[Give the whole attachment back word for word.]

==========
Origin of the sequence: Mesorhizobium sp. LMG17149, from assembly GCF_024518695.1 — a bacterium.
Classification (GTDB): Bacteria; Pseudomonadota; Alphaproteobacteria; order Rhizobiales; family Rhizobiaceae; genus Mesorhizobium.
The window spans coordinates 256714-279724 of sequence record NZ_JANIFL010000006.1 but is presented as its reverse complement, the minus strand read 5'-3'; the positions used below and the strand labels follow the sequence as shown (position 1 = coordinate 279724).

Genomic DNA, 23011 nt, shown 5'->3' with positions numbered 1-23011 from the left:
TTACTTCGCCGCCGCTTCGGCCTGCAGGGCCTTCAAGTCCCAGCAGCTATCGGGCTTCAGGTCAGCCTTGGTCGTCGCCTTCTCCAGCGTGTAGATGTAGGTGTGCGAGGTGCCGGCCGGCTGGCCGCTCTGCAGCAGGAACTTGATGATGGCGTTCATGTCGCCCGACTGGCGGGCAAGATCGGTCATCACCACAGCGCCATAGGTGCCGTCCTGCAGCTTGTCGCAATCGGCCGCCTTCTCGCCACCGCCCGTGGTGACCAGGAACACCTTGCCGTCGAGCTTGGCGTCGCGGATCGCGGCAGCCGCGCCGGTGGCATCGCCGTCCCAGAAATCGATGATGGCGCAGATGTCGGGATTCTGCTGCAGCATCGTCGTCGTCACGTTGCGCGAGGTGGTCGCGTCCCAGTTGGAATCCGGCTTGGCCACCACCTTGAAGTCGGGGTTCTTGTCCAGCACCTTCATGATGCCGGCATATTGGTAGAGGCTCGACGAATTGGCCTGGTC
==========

Origin of the sequence: Mesorhizobium sp. LMG17149, from assembly GCF_024518695.1 — a bacterium.
Classification (GTDB): Bacteria; Pseudomonadota; Alphaproteobacteria; order Rhizobiales; family Rhizobiaceae; genus Mesorhizobium.
The window spans coordinates 256714-279724 of sequence record NZ_JANIFL010000006.1 but is presented as its reverse complement, the minus strand read 5'-3'; the positions used below and the strand labels follow the sequence as shown (position 1 = coordinate 279724).

Genomic DNA, 23011 nt, shown 5'->3' with positions numbered 1-23011 from the left:
TTACTTCGCCGCCGCTTCGGCCTGCAGGGCCTTCAAGTCCCAGCAGCTATCGGGCTTCAGGTCAGCCTTGGTCGTCGCCTTCTCCAGCGTGTAGATGTAGGTGTGCGAGGTGCCGGCCGGCTGGCCGCTCTGCAGCAGGAACTTGATGATGGCGTTCATGTCGCCCGACTGGCGGGCAAGATCGGTCATCACCACAGCGCCATAGGTGCCGTCCTGCAGCTTGTCGCAATCGGCCGCCTTCTCGCCACCGCCCGTGGTGACCAGGAACACCTTGCCGTCGAGCTTGGCGTCGCGGATCGCGGCAGCCGCGCCGGTGGCATCGCCGTCCCAGAAATCGATGATGGCGCAGATGTCGGGATTCTGCTGCAGCATCGTCGTCGTCACGTTGCGCGAGGTGGTCGCGTCCCAGTTGGAATCCGGCTTGGCCACCACCTTGAAGTCGGGGTTCTTGTCCAGCACCTTCATGATGCCGGCATATTGGTAGAGGCTCGACGAATTGGCCTGGTC